Instead of going to a home and making up a new plan on the spot to fit each home, you are only looking at homes that seemingly fit your existing well thought out plan.

TIP: As professional buyer advocates when looking at homes with new clients we are initially focusing on the female partner’s comments on position and whether or not she warms to a home. If the couple is not sure on location we suggest visits to the coffee shops, shopping strips and drive arounds rather than walking thru one house and then another and then another.

Whatever I say about Due Diligence some of you won’t really listen –you just won’t do it because it actually takes effort. Or you will do it for the first few homes and then drop it because, “……well because after 3 homes your an expert”.

Due Diligence if done well is worth thousands of dollars each hour you put in and that is a hell of lot better than waiting on tables, working in an office or digging a trench.

Ask and answer these 9 questions BEFORE ANY home purchase.

You can follow a simple assessment system by answering these nine questions:

1 \ Do you like the feel of the house? If no, then forget it. Three really good tests for this are the first-impressions test, the gut test and the sleep test. If you answer maybe or yes to all three, move onto question two.

2 \ Does the house fit your PPP plan? If it’s a yes to position (close to shops, rail and schools) and price, then move on to question three. If no, then move away.

3 \ Does it fit the FFF five-year flexible future-proof plan (is there good size and a liveable floorplan? Can I see myself there in 10 years’ time with kids?)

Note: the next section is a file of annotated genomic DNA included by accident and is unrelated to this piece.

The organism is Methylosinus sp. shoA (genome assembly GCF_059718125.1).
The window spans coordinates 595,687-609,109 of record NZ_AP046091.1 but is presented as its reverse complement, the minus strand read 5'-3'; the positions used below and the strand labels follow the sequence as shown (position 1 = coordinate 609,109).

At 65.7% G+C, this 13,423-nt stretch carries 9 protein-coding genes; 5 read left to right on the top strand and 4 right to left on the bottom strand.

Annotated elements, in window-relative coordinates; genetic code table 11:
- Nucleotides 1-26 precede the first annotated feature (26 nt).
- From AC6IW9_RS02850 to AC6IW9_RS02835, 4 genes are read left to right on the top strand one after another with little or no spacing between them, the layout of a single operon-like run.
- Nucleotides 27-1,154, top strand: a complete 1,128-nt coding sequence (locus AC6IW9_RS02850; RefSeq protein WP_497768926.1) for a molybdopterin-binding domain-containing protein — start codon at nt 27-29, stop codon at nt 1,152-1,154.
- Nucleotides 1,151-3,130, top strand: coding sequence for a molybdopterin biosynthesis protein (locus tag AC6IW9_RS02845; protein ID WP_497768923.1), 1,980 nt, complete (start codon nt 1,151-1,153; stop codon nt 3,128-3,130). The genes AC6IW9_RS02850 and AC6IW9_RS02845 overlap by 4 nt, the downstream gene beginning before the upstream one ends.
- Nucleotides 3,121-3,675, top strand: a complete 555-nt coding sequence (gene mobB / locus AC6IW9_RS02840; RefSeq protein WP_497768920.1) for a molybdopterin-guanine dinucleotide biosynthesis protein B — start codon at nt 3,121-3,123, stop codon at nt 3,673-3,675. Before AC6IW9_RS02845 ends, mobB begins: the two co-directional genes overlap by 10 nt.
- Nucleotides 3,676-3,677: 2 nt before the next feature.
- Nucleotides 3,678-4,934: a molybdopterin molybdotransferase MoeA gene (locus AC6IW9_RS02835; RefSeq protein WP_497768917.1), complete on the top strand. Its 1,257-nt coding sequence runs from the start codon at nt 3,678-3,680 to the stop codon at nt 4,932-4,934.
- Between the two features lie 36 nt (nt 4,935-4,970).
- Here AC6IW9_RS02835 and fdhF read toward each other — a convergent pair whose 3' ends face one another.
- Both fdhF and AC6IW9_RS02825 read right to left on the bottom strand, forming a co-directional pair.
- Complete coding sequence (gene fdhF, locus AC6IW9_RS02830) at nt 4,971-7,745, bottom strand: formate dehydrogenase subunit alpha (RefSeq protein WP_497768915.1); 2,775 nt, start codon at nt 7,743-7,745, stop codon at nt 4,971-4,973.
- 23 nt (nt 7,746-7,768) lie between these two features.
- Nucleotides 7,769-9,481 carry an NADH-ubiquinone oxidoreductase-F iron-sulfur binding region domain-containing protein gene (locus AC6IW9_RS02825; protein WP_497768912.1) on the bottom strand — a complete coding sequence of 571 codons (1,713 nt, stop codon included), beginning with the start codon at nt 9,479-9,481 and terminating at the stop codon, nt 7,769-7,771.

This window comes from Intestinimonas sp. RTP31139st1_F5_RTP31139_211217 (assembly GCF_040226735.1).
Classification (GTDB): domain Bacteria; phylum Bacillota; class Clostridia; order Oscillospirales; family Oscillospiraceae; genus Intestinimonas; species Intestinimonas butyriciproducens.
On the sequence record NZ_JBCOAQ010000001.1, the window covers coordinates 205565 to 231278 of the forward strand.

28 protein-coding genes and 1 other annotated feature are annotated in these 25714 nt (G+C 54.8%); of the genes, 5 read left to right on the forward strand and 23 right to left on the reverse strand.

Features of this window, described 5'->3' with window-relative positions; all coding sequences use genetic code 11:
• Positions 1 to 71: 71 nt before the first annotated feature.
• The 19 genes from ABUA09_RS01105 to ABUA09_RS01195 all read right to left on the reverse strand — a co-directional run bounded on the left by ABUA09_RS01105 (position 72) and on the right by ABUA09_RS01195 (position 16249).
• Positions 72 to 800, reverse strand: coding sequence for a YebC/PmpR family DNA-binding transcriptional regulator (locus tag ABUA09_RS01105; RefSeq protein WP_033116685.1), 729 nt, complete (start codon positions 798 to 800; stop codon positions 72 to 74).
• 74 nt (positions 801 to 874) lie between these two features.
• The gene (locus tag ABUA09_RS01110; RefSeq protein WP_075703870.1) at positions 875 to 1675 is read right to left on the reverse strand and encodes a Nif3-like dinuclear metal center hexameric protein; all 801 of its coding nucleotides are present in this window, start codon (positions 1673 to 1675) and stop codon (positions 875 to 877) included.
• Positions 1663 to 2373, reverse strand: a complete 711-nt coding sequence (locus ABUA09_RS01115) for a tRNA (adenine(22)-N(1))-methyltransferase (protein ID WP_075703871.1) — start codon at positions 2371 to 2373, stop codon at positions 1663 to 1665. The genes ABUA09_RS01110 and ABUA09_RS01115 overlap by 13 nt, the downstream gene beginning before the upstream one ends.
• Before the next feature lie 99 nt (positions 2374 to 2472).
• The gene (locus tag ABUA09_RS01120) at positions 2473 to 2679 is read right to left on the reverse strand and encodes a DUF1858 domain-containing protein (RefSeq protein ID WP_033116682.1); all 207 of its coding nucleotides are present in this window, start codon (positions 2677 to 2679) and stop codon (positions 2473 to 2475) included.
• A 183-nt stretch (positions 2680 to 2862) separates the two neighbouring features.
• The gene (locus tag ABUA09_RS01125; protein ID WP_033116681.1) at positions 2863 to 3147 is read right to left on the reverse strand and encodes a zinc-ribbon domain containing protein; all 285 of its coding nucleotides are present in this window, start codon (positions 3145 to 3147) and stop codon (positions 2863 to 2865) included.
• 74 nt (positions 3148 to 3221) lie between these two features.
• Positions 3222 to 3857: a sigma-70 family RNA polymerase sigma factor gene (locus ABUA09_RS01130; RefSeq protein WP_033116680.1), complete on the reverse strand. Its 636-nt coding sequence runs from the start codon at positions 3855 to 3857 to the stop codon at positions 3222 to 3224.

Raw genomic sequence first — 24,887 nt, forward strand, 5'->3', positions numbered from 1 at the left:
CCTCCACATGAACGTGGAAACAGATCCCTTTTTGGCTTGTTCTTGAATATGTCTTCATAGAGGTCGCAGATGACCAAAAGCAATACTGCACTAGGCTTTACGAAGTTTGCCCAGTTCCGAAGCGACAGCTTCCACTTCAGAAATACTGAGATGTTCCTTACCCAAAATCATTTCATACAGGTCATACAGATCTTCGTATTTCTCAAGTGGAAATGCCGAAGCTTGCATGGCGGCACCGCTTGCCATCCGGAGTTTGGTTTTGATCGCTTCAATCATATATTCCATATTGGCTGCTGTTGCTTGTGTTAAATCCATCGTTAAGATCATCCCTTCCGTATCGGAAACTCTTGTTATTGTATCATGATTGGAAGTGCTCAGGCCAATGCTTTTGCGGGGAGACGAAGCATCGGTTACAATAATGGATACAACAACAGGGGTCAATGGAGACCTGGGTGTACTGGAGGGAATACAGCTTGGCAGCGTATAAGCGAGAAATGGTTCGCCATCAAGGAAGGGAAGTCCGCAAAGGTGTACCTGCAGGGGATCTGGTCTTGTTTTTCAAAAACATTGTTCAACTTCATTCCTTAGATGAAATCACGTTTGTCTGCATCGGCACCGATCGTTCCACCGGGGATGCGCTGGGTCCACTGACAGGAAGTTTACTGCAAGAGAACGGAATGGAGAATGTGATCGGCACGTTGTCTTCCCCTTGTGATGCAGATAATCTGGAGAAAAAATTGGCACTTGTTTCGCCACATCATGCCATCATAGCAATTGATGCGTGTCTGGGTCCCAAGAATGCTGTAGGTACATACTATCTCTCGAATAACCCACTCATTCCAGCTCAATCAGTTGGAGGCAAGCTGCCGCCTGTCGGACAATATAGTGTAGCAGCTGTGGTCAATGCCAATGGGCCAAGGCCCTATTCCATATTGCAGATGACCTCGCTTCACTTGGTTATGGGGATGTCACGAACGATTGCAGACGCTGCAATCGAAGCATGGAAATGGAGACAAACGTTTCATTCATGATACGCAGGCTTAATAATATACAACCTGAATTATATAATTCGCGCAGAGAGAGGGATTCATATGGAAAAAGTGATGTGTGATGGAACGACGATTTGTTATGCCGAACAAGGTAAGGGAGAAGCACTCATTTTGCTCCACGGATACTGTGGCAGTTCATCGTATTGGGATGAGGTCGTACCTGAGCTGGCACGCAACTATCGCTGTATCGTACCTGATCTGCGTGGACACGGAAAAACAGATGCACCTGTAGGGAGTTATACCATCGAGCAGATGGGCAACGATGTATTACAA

4 \ Ask to see and get a solicitor to read over them. We find about one in five have legal clause issues.

5 \ Get a pest and building inspection. Twice a year we pull out of houses because of poor inspection reports.

6 \ Call the council to see if any neighbours are planning big changes –

7 \ Measure the land against the title with a measuring wheel. We find serious discrepancies in about one in 30 houses.

8 \ Finances – do you have written approval for deposit and settlement from your bank?

9 \ Settlement – are the settlement terms OK for you? If not, them.

If your answers to these nine questions are all positive it is then time to move onto the next step – Valuing the home.


More in The Age, Weekly Review, James Buyer Advocates Young Homebuyer series

Article One: Good Home and Bad Homes – Simply your decision. Glen Iris gain a $million – Southbank lose a $million CLICK HERE

Article Two: Clarity Plan – PPP’s – get the best out of now  CLICK HERE

Article Three: Futureproof your plan FFF’s and put a $million into your pocket – CLICK HERE

Article Four: Due Diligence. Boring but very profitable. Great hourly rate work – CLICK HERE

Article Five: Value Concepts that can work for you – CLICK HERE

Article Six: Practical Valuing – CLICK HERE

Article Seven: Negotiation at the Pointy End – CLICK HERE

Article Eight: Walking the Walk – CLICK HERE